Cross-Sector Moderation as a Means of Engaging Staff with Assessment and Teaching Pedagogy

Lynne Grant-McMahon

Research output: Contribution to journalArticlepeer-review

2 Citations (Scopus)


This article investigates the benefits that cross-sector moderation events can bring to school staff and individual teachers. It focuses on a series of events held in one education authority over a period of four years. These events involved staff from every primary and secondary school within the authority and took the form of social moderation. The aim of moderation in the context of this article was to bring groups of teachers from each sector together and encourage them to discuss various pieces of pupil work and to award a curricular level to this work. It should be noted that the pupil work had already been awarded a curricular level by the class teacher, although this was not shared with the teacher moderators. From this research it can be seen that the benefits of cross-sector moderation include an increased trust from staff between and across the sectors in not only their own judgments, but the judgments of other staff in regard to assessing pupil work. Cross-sector moderation alone cannot raise achievement or attainment, but it can aid the development of a learning community amongst individual schools and clusters of schools that does appear from staff comments to have an impact on schools and teachers. The impact of this learning community extends to include discussions on teaching pedagogy employed, as well as resources used. This was not happening prior to this cross-sector approach to moderation and demonstrates how moderation can aid the development of a learning community.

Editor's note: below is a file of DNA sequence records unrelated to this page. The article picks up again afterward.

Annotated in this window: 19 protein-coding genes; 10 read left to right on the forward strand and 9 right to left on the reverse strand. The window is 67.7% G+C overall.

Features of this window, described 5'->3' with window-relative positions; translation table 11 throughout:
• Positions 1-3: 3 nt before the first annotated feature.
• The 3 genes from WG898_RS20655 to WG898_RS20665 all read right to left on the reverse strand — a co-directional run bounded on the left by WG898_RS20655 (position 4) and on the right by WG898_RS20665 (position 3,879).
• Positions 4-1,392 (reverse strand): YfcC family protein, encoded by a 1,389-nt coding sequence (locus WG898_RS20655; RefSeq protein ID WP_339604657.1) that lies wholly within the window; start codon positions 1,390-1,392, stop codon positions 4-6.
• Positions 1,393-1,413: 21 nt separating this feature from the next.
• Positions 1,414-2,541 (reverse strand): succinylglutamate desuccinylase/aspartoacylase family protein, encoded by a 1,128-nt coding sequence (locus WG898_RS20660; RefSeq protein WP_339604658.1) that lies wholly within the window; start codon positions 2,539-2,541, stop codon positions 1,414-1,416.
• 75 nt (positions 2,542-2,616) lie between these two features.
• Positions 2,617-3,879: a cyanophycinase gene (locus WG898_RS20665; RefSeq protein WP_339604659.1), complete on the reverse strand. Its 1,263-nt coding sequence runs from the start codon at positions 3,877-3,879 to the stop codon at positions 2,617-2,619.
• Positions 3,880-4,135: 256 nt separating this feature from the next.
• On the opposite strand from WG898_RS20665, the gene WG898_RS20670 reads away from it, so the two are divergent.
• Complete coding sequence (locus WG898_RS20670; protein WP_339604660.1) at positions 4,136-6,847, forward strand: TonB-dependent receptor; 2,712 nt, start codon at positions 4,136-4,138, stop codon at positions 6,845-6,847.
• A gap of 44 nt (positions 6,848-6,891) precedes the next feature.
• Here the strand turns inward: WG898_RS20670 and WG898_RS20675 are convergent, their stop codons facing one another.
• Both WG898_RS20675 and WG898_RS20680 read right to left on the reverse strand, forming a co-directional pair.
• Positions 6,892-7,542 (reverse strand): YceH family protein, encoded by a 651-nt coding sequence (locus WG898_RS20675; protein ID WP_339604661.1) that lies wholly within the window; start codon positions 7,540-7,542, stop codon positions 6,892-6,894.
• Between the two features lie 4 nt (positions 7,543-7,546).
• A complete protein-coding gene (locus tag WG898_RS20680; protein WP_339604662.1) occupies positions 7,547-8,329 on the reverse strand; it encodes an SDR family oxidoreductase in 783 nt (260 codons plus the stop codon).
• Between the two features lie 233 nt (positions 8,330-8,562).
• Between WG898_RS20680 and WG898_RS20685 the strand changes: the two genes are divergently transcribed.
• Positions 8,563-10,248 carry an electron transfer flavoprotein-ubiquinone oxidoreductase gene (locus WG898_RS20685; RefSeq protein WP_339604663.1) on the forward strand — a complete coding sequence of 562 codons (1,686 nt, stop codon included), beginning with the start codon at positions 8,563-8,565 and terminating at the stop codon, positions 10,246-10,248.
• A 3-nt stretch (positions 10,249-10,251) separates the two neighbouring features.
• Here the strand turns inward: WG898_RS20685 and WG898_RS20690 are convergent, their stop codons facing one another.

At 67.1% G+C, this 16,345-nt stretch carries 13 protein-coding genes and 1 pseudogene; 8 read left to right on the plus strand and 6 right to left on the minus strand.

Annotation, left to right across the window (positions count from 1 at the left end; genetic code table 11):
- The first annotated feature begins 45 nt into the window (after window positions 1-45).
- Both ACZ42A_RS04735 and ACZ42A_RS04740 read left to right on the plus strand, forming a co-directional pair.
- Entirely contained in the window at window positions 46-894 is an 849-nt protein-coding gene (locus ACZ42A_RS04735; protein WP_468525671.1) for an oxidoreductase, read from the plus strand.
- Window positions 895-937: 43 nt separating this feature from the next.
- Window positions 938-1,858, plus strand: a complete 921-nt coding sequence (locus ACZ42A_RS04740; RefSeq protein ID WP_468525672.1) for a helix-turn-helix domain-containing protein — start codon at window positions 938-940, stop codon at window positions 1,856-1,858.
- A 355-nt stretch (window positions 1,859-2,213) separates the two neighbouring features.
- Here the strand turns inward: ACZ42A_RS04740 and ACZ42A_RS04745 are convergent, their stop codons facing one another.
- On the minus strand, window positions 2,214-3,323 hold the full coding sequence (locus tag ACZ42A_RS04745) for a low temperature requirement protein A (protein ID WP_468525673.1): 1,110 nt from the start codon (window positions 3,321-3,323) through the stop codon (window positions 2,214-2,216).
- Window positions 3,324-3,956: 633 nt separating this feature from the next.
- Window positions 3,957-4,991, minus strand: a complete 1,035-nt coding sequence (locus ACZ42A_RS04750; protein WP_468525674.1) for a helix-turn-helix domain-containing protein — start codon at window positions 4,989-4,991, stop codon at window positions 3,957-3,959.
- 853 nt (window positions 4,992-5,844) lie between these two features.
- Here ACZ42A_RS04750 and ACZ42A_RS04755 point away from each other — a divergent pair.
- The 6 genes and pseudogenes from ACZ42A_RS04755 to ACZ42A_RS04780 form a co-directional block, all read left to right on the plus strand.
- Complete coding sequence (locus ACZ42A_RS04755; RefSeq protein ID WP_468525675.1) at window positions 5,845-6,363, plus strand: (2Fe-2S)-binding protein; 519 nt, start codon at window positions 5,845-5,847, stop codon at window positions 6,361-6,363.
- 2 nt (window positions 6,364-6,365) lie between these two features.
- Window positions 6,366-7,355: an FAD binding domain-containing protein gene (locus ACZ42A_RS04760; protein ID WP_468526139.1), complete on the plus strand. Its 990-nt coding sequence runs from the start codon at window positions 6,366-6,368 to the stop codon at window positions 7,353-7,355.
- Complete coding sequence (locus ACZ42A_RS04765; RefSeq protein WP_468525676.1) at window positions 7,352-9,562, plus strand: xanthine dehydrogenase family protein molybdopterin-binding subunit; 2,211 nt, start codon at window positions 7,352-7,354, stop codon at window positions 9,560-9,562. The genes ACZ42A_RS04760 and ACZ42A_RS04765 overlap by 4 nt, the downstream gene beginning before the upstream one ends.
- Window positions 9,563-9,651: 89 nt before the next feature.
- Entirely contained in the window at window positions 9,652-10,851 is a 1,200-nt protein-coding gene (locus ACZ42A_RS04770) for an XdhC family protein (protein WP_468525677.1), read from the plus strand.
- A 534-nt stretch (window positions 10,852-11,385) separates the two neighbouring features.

Original languageEnglish
Pages (from-to)434-446
Number of pages13
JournalPolicy Futures in Education
Issue number4
Publication statusPublished - Aug 2012


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